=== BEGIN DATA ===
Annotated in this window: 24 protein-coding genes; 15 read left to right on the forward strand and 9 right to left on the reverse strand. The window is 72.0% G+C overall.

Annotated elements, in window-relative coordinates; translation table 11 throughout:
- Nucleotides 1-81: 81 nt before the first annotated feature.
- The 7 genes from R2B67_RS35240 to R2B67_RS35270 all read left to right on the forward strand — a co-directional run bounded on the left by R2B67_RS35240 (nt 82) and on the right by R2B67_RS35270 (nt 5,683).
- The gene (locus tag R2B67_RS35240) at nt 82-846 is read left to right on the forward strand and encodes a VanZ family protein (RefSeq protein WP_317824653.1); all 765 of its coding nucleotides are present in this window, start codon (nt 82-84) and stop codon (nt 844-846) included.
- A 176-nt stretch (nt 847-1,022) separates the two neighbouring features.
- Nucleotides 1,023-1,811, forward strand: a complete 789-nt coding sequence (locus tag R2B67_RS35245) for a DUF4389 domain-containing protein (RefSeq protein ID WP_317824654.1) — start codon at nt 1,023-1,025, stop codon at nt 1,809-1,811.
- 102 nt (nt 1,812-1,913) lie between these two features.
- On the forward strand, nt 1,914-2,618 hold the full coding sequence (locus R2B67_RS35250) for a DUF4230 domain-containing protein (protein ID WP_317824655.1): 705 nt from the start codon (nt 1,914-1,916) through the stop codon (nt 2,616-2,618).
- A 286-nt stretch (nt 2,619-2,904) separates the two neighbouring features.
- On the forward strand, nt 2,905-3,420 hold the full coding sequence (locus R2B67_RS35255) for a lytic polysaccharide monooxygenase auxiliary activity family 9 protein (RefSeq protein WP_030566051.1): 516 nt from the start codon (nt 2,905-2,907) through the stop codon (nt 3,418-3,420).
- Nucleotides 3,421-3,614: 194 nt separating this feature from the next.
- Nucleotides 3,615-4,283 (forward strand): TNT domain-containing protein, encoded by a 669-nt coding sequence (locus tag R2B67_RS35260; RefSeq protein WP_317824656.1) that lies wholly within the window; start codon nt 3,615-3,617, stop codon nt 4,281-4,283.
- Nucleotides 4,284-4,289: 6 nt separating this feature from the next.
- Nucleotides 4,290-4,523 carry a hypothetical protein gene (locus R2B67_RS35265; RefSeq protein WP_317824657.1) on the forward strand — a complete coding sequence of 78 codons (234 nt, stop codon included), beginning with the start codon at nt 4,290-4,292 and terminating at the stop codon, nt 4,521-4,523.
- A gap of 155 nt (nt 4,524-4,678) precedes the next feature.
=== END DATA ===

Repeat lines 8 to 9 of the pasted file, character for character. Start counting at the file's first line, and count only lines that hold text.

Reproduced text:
- 102 nt (nt 1,812-1,913) lie between these two features.
- On the forward strand, nt 1,914-2,618 hold the full coding sequence (locus R2B67_RS35250) for a DUF4230 domain-containing protein (protein ID WP_317824655.1): 705 nt from the start codon (nt 1,914-1,916) through the stop codon (nt 2,616-2,618).